Here’s The Biggest Indicator That Market Confidence Is At An All-Time Low

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Juliegrace Brufke Capitol Hill Reporter

The price of gold skyrocketed by 16.5 percent to $1,235 an ounce in the first quarter, the largest quarterly gain seen since 1986.

While the markets have rallied since the start of the year and the March jobs report was stronger than expected, the jump in gold sales appears to reflect buyers’ uncertainty in the economy and reluctance to take risks in bonds or stocks.

“This is one of the most surprising gold rallies I have ever seen,” Ira Epstein, a strategist at the Linn Group, told The Wall Street Journal.

Traditionally when market confidence is low, investors tend to steer towards safer investments like gold and silver due to their lack of volatility.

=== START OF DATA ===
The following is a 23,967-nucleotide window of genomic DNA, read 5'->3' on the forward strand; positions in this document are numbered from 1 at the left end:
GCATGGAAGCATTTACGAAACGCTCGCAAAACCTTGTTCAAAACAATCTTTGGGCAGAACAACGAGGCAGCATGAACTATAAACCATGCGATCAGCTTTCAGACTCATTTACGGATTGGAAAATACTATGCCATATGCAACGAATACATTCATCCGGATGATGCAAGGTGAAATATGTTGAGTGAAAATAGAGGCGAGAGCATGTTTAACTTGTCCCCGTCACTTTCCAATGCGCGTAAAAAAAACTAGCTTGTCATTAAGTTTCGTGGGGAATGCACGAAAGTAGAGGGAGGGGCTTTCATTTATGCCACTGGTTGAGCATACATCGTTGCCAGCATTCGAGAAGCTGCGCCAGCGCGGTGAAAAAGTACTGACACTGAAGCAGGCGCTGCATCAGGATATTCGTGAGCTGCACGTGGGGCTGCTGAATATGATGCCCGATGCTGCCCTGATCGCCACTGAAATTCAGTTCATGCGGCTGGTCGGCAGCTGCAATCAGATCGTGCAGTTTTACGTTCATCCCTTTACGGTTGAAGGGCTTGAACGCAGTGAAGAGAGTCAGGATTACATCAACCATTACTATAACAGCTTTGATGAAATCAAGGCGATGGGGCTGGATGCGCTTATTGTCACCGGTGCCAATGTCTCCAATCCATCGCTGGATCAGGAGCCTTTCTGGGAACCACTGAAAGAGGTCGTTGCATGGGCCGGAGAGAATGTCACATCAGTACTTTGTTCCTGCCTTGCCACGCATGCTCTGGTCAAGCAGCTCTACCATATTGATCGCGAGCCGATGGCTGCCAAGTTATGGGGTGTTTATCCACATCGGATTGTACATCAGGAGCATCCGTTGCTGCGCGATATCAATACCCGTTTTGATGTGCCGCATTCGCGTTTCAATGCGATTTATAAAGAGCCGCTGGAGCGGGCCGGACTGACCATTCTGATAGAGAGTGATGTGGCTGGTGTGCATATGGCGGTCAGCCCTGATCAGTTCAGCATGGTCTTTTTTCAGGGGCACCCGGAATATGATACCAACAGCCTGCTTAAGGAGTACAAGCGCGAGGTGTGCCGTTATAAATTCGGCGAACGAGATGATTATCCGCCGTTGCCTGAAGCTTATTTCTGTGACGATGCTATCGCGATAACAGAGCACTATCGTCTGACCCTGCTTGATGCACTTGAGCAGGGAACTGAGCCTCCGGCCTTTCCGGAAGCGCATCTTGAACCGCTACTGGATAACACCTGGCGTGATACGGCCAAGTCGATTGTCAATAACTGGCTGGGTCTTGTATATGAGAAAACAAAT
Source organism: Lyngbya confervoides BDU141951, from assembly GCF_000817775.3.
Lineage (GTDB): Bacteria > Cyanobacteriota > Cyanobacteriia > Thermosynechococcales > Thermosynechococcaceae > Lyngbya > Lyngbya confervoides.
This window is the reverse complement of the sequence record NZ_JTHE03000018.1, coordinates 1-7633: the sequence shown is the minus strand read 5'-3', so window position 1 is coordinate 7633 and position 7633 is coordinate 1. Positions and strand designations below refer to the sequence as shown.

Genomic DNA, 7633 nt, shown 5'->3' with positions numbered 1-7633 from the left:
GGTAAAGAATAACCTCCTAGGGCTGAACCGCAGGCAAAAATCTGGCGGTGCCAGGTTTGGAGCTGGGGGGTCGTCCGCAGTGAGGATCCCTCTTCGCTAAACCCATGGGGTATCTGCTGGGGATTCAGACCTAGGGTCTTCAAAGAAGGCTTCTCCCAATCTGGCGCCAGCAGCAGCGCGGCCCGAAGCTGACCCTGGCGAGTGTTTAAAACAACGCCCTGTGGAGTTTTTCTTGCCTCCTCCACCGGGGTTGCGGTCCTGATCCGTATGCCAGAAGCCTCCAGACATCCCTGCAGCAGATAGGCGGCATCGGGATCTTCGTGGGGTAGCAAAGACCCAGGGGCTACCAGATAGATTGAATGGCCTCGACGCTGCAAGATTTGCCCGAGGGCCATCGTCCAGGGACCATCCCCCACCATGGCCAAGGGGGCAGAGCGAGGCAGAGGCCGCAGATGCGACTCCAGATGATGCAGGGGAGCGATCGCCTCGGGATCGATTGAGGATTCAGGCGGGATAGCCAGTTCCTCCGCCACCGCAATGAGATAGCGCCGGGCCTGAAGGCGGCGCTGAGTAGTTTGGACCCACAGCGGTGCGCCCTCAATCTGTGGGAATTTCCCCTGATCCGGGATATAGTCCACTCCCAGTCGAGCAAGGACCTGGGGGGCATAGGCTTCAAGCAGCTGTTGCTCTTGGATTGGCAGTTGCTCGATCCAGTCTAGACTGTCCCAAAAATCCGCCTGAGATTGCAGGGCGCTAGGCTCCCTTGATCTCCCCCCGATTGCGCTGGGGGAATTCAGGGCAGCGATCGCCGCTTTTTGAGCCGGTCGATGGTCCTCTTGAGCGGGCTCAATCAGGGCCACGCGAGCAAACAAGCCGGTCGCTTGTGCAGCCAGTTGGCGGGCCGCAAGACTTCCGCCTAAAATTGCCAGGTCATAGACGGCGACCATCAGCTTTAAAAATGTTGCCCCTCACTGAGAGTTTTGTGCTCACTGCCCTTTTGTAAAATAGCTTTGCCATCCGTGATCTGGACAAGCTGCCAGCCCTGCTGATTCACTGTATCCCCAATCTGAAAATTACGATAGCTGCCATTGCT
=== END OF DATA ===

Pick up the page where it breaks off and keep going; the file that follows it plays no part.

“A combination of safe-haven demand on the back of worries about China in particular, a scaling back of expectations of further rate hikes from the Fed, and rising inflation expectations … have been behind the rally in the gold price,” Capital Economics analyst Simona Gambarini told Reuters.

Gold mining stocks are also shooting through the roof, with Barrick Gold Corp. up more than 70 percent since the start of 2016.

The price of gold could go up even more due to the Federal Reserve choosing to slowly raise interest rates, weakening the dollar. Metals Focus predicts prices could shoot up to $1,350 an ounce in the fourth quarter, The Financial Post reported Thursday.

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